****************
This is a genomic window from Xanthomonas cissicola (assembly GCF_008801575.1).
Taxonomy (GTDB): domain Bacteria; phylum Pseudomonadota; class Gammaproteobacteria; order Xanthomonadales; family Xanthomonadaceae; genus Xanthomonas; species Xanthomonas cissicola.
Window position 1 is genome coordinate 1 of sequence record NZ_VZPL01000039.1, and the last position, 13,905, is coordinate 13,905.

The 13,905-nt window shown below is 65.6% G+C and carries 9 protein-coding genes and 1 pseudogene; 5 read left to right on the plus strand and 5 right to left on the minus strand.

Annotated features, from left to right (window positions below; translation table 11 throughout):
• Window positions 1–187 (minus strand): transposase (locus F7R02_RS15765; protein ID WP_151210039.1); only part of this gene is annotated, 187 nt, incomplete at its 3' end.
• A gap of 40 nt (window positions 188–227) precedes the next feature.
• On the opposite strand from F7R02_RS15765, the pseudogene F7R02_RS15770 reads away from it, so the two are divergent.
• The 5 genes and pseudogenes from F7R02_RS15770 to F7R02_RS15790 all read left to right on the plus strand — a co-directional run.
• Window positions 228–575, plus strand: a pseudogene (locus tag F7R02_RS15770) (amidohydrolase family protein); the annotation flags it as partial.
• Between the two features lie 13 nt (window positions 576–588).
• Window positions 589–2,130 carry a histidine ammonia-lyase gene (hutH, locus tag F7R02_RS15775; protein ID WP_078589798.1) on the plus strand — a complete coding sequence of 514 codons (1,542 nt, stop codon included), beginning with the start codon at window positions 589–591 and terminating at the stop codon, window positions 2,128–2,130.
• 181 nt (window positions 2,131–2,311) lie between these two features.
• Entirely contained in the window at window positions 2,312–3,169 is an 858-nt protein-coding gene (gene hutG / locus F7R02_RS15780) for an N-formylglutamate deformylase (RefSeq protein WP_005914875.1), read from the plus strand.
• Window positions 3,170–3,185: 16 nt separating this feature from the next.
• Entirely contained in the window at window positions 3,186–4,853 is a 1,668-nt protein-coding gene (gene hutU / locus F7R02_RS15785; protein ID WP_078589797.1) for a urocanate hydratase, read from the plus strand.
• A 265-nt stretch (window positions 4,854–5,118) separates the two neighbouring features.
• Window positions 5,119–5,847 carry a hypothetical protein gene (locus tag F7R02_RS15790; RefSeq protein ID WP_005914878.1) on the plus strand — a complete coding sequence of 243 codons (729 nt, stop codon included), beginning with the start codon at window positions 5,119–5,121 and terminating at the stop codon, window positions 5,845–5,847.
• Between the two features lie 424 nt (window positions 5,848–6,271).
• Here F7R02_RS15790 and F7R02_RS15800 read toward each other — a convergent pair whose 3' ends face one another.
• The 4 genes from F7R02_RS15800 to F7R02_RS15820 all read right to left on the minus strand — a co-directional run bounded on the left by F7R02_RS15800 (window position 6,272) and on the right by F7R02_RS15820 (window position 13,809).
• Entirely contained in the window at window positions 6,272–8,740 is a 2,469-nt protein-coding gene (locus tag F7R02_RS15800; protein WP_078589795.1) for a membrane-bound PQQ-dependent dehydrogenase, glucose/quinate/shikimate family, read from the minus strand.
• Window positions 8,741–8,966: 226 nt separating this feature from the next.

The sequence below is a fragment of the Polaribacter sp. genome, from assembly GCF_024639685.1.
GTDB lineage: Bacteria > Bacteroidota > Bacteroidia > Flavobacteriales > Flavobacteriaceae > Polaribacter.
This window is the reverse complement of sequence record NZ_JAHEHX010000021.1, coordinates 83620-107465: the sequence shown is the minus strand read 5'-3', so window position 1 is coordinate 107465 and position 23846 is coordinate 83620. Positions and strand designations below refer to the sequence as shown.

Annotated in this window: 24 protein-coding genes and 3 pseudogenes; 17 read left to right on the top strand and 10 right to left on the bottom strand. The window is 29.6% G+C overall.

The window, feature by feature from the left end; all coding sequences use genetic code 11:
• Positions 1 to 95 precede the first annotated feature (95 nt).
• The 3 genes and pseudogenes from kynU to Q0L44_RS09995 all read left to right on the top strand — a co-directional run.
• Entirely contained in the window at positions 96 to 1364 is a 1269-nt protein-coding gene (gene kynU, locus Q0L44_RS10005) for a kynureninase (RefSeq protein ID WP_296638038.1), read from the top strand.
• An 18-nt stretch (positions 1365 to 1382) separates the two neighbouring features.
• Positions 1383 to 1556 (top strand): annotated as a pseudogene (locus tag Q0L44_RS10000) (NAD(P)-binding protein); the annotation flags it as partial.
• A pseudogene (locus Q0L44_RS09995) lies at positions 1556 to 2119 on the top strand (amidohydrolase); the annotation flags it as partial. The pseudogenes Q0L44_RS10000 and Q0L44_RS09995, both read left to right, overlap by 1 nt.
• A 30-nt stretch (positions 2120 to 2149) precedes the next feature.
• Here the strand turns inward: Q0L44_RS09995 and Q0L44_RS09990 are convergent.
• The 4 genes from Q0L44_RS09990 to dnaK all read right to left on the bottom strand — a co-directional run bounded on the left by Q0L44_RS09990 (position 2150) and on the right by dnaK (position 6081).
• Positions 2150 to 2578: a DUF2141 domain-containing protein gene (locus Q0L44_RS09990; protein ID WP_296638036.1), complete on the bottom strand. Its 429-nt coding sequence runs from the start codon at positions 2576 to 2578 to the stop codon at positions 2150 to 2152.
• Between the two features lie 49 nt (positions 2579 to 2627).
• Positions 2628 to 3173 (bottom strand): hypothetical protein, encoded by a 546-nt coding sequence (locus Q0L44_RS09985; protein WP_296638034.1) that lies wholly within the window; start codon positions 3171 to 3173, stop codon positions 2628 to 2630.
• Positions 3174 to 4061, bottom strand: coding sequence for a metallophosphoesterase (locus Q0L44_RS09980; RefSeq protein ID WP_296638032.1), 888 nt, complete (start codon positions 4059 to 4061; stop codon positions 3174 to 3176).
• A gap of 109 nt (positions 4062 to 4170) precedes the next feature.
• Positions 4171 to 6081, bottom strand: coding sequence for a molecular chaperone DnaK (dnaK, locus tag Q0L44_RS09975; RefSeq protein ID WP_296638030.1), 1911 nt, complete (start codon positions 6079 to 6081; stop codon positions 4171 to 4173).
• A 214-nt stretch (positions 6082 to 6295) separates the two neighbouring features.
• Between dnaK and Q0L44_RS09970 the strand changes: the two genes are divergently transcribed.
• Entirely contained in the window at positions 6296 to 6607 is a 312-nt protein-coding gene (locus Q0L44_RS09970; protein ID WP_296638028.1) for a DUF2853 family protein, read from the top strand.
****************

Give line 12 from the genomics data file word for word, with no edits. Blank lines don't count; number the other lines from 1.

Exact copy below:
• Window positions 589–2,130 carry a histidine ammonia-lyase gene (hutH, locus tag F7R02_RS15775; protein ID WP_078589798.1) on the plus strand — a complete coding sequence of 514 codons (1,542 nt, stop codon included), beginning with the start codon at window positions 589–591 and terminating at the stop codon, window positions 2,128–2,130.